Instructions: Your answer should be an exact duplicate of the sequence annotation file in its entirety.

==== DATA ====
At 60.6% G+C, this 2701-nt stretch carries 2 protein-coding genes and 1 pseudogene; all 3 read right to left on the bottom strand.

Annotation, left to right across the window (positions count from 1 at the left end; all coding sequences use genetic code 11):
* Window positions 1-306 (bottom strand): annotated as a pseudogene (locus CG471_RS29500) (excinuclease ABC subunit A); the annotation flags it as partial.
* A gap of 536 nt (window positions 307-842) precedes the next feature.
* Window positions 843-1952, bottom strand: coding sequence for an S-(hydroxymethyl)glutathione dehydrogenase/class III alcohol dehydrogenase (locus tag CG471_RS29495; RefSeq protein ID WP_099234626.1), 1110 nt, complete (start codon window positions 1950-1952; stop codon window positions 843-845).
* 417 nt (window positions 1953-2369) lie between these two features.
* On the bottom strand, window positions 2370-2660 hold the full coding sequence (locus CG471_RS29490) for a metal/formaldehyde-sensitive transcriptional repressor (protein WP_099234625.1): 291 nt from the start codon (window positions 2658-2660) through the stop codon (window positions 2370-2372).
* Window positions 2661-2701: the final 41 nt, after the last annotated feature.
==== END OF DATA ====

At 60.6% G+C, this 2701-nt stretch carries 2 protein-coding genes and 1 pseudogene; all 3 read right to left on the bottom strand.

Annotation, left to right across the window (positions count from 1 at the left end; all coding sequences use genetic code 11):
* Window positions 1-306 (bottom strand): annotated as a pseudogene (locus CG471_RS29500) (excinuclease ABC subunit A); the annotation flags it as partial.
* A gap of 536 nt (window positions 307-842) precedes the next feature.
* Window positions 843-1952, bottom strand: coding sequence for an S-(hydroxymethyl)glutathione dehydrogenase/class III alcohol dehydrogenase (locus tag CG471_RS29495; RefSeq protein ID WP_099234626.1), 1110 nt, complete (start codon window positions 1950-1952; stop codon window positions 843-845).
* 417 nt (window positions 1953-2369) lie between these two features.
* On the bottom strand, window positions 2370-2660 hold the full coding sequence (locus CG471_RS29490) for a metal/formaldehyde-sensitive transcriptional repressor (protein WP_099234625.1): 291 nt from the start codon (window positions 2658-2660) through the stop codon (window positions 2370-2372).
* Window positions 2661-2701: the final 41 nt, after the last annotated feature.